The problem was not the lack of able, well-intentioned people, but the fact that they were not in charge. Trump was. He had plenty of chances to be “a take-charge president, a unifier”, as he briefly represented himself, but instead focused on keeping the economy open whilst passing responsibility for managing the crisis to governors, who were forced to compete with one another for scarce resources. Access to what federal support was available often depended on personal connections within the administration, turning “aid to states and hospitals into a form of patronage.” The chaos, inconsistency, and inefficiency of the White House was extended to the country as a whole.
In this environment, the pandemic predictably exposed and exacerbated inequalities. Wright is particularly attentive to the disproportionate impact of the disease on people of color; data released in July 2020 showed that whilst there were 38 coronavirus cases for every 10,000 Americans, “for whites, the number was 23; for Blacks, it was 62; and for Hispanics, it was 73.” His analyses of these disparities are sometimes insufficiently integrated with other elements of the text, which is frustrating as the object is to demonstrate the centrality of race to American society, but he does trace the historical foundations of differences in infection and mortality rates rather than just describing them. A more explicit discussion of class would have strengthened his argument but his emphasis on the fact that social and economic precarity substantially increased the risk from COVID-19 still demonstrates that the crisis required a political as well as a scientific response.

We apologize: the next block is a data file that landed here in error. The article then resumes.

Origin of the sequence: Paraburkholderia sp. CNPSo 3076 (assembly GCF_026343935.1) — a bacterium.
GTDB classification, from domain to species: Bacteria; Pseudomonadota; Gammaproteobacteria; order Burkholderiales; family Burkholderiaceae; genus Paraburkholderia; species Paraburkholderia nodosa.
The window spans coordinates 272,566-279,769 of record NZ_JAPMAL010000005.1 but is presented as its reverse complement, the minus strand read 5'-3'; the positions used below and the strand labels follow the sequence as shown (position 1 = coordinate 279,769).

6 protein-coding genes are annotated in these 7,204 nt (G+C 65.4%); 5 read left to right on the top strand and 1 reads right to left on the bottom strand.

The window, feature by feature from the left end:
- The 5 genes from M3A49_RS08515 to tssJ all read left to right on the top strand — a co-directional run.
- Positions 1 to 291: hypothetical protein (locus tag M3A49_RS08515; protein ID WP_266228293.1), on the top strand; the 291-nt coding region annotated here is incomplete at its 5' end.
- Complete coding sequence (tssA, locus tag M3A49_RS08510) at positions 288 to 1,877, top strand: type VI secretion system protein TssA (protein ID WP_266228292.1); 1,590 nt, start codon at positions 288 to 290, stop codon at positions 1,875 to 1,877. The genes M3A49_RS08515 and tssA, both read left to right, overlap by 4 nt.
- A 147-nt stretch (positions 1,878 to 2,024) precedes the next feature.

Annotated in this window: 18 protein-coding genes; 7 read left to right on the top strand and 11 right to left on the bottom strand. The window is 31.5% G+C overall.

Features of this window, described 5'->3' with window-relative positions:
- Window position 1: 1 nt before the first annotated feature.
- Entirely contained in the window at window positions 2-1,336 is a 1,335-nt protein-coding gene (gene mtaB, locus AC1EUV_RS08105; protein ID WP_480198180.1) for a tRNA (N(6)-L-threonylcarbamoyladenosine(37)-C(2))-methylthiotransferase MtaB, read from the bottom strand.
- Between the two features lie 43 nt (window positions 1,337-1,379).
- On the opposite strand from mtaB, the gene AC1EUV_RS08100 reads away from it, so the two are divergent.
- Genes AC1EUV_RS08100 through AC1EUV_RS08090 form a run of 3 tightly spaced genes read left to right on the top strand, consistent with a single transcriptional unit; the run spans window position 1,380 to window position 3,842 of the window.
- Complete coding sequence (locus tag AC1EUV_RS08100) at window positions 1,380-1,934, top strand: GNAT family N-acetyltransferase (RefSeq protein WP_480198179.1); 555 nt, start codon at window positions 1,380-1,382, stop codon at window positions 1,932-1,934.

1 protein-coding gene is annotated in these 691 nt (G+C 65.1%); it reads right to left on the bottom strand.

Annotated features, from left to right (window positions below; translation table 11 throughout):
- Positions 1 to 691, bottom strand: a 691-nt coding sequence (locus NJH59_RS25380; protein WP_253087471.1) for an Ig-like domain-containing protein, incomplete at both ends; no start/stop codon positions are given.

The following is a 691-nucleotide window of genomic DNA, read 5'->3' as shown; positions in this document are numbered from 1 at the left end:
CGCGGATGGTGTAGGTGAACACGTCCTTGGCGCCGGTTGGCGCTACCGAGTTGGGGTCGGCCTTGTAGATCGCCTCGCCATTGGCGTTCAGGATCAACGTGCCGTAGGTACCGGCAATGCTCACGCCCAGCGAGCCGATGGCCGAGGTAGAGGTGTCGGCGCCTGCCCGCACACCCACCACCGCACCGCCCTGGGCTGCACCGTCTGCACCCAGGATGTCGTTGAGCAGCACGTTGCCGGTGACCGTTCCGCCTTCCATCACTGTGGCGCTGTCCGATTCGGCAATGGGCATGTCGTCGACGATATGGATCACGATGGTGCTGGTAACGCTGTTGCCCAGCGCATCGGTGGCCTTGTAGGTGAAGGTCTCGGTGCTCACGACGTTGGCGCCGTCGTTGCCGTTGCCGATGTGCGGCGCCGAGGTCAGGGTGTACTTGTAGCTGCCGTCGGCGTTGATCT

The Plague Year is written to the moment, ending with Biden’s commemoration of the dead the day before his inauguration. The speed of its composition sometimes shows in its structure and even its prose. The claim that, before addressing crowds who would later attack the Capitol, Trump “appeared to be concentrating his powers on the host of followers who had responded to the siren of his implacable will” not only lapses into cliché but, in so doing, attributes to the former president qualities he does not possess. Despite being slightly uneven, the book is a valuable, readable early contribution to what will inevitably become a substantial body of work on the pandemic. Wright secured remarkable access to key figures in the scientific, medical, and political communities, and provides a compelling account of the complexities of COVID-19, the struggle to contain it, and the search for a vaccine. It is important to recognize the scientists, doctors, nurses, and other essential workers who did their jobs under dangerous conditions, and to expose those politicians and advisors who, from positions of relative safety, did not. The Plague Year is to be commended for both its compassion and its anger.
The Plague Year
By Lawrence Wright
Knopf Publishing Group
Published June 08, 2021
Ben Clarke is Associate Professor of English at the University of North Carolina, Greensboro. He is the author of "Orwell in Context," co-author of "Understanding Richard Hoggart", and co-editor of "Working-Class Writing." He is currently editing the "Routledge Companion to Working-Class Literature" and co-editing "The Idea of the Lumpenproletariat".